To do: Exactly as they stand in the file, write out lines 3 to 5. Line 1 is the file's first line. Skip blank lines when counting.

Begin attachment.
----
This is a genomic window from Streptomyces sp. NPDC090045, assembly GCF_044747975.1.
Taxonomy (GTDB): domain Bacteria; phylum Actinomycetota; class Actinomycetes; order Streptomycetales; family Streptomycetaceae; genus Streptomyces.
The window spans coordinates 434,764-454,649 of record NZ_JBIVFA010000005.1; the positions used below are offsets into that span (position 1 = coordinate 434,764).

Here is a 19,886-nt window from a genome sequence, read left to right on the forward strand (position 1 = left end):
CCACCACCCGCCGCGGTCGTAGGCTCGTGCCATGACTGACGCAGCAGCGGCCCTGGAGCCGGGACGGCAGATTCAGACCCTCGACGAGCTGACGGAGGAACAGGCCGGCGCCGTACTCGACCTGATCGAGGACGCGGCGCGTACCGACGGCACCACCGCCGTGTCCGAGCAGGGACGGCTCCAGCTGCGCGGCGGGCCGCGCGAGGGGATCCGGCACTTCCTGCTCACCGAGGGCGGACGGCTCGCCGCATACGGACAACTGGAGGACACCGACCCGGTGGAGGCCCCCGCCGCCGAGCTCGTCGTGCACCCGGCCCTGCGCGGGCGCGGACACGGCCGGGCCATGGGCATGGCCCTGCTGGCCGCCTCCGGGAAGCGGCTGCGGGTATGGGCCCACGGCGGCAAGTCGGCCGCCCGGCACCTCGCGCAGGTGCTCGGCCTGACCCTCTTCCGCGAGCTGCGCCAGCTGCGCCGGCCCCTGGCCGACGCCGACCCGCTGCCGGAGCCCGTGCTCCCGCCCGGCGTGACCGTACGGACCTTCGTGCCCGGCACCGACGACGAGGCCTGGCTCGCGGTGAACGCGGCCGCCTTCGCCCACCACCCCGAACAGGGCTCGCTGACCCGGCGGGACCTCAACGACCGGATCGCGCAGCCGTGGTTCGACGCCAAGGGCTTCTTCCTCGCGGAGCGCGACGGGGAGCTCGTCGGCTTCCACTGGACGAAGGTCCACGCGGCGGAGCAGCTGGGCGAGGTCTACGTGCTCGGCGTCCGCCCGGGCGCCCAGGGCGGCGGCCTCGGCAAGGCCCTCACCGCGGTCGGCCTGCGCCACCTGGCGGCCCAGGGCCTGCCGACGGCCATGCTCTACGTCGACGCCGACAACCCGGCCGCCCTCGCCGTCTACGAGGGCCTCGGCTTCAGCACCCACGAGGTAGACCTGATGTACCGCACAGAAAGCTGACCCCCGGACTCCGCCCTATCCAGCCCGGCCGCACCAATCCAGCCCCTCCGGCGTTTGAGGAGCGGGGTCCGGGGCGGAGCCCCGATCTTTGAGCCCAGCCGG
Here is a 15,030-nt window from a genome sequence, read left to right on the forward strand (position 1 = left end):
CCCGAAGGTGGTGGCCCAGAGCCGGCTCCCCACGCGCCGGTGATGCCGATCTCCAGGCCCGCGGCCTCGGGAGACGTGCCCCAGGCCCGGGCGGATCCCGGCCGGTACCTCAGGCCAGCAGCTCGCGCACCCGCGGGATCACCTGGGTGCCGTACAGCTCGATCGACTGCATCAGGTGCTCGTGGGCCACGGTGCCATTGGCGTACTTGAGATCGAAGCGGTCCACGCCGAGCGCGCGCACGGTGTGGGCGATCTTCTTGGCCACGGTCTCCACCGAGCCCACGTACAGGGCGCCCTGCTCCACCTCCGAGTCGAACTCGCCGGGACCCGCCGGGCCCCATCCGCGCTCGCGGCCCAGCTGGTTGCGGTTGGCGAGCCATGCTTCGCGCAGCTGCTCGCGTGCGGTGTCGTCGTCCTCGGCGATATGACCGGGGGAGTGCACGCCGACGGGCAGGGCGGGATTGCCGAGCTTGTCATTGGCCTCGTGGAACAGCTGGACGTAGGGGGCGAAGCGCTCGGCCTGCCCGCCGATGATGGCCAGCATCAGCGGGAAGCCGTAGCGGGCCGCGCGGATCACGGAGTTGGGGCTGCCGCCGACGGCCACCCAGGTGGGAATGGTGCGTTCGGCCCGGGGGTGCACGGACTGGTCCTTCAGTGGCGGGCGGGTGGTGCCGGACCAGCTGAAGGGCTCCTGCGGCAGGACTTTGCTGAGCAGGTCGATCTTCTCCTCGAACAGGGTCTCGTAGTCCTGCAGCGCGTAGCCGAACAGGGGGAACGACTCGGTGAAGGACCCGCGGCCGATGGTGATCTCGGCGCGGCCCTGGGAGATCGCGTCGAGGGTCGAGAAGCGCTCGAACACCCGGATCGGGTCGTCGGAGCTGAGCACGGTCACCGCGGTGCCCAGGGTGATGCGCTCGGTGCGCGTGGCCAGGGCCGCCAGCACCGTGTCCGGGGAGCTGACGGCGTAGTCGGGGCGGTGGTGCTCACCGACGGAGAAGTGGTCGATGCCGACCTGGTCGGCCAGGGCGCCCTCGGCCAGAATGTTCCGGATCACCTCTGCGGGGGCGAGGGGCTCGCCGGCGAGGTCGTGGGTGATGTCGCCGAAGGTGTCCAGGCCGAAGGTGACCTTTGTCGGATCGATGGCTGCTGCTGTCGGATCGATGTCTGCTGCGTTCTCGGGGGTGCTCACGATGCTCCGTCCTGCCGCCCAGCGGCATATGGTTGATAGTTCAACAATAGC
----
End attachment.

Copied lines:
The window spans coordinates 434,764-454,649 of record NZ_JBIVFA010000005.1; the positions used below are offsets into that span (position 1 = coordinate 434,764).

Here is a 19,886-nt window from a genome sequence, read left to right on the forward strand (position 1 = left end):
CCACCACCCGCCGCGGTCGTAGGCTCGTGCCATGACTGACGCAGCAGCGGCCCTGGAGCCGGGACGGCAGATTCAGACCCTCGACGAGCTGACGGAGGAACAGGCCGGCGCCGTACTCGACCTGATCGAGGACGCGGCGCGTACCGACGGCACCACCGCCGTGTCCGAGCAGGGACGGCTCCAGCTGCGCGGCGGGCCGCGCGAGGGGATCCGGCACTTCCTGCTCACCGAGGGCGGACGGCTCGCCGCATACGGACAACTGGAGGACACCGACCCGGTGGAGGCCCCCGCCGCCGAGCTCGTCGTGCACCCGGCCCTGCGCGGGCGCGGACACGGCCGGGCCATGGGCATGGCCCTGCTGGCCGCCTCCGGGAAGCGGCTGCGGGTATGGGCCCACGGCGGCAAGTCGGCCGCCCGGCACCTCGCGCAGGTGCTCGGCCTGACCCTCTTCCGCGAGCTGCGCCAGCTGCGCCGGCCCCTGGCCGACGCCGACCCGCTGCCGGAGCCCGTGCTCCCGCCCGGCGTGACCGTACGGACCTTCGTGCCCGGCACCGACGACGAGGCCTGGCTCGCGGTGAACGCGGCCGCCTTCGCCCACCACCCCGAACAGGGCTCGCTGACCCGGCGGGACCTCAACGACCGGATCGCGCAGCCGTGGTTCGACGCCAAGGGCTTCTTCCTCGCGGAGCGCGACGGGGAGCTCGTCGGCTTCCACTGGACGAAGGTCCACGCGGCGGAGCAGCTGGGCGAGGTCTACGTGCTCGGCGTCCGCCCGGGCGCCCAGGGCGGCGGCCTCGGCAAGGCCCTCACCGCGGTCGGCCTGCGCCACCTGGCGGCCCAGGGCCTGCCGACGGCCATGCTCTACGTCGACGCCGACAACCCGGCCGCCCTCGCCGTCTACGAGGGCCTCGGCTTCAGCACCCACGAGGTAGACCTGATGTACCGCACAGAAAGCTGACCCCCGGACTCCGCCCTATCCAGCCCGGCCGCACCAATCCAGCCCCTCCGGCGTTTGAGGAGCGGGGTCCGGGGCGGAGCCCCGATCTTTGAGCCCAGCCGG